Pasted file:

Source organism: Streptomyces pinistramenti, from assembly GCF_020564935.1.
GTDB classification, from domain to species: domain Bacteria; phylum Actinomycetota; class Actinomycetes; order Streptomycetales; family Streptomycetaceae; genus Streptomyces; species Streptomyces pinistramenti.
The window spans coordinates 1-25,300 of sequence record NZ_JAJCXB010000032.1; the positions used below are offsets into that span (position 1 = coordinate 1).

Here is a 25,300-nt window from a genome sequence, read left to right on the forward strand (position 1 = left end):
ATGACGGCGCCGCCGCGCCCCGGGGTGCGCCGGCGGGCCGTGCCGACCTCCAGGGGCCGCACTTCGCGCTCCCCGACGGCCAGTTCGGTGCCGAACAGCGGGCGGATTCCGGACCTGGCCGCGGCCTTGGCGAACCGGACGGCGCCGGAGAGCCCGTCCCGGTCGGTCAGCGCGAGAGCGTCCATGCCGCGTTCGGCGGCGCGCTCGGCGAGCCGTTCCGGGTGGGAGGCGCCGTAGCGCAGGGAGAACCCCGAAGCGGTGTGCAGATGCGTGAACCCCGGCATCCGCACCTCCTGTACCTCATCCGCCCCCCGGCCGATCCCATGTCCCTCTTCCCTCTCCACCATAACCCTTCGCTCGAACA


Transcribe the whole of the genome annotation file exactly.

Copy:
Source organism: Streptomyces pinistramenti, from assembly GCF_020564935.1.
GTDB classification, from domain to species: domain Bacteria; phylum Actinomycetota; class Actinomycetes; order Streptomycetales; family Streptomycetaceae; genus Streptomyces; species Streptomyces pinistramenti.
The window spans coordinates 1-25,300 of sequence record NZ_JAJCXB010000032.1; the positions used below are offsets into that span (position 1 = coordinate 1).

Here is a 25,300-nt window from a genome sequence, read left to right on the forward strand (position 1 = left end):
ATGACGGCGCCGCCGCGCCCCGGGGTGCGCCGGCGGGCCGTGCCGACCTCCAGGGGCCGCACTTCGCGCTCCCCGACGGCCAGTTCGGTGCCGAACAGCGGGCGGATTCCGGACCTGGCCGCGGCCTTGGCGAACCGGACGGCGCCGGAGAGCCCGTCCCGGTCGGTCAGCGCGAGAGCGTCCATGCCGCGTTCGGCGGCGCGCTCGGCGAGCCGTTCCGGGTGGGAGGCGCCGTAGCGCAGGGAGAACCCCGAAGCGGTGTGCAGATGCGTGAACCCCGGCATCCGCACCTCCTGTACCTCATCCGCCCCCCGGCCGATCCCATGTCCCTCTTCCCTCTCCACCATAACCCTTCGCTCGAACA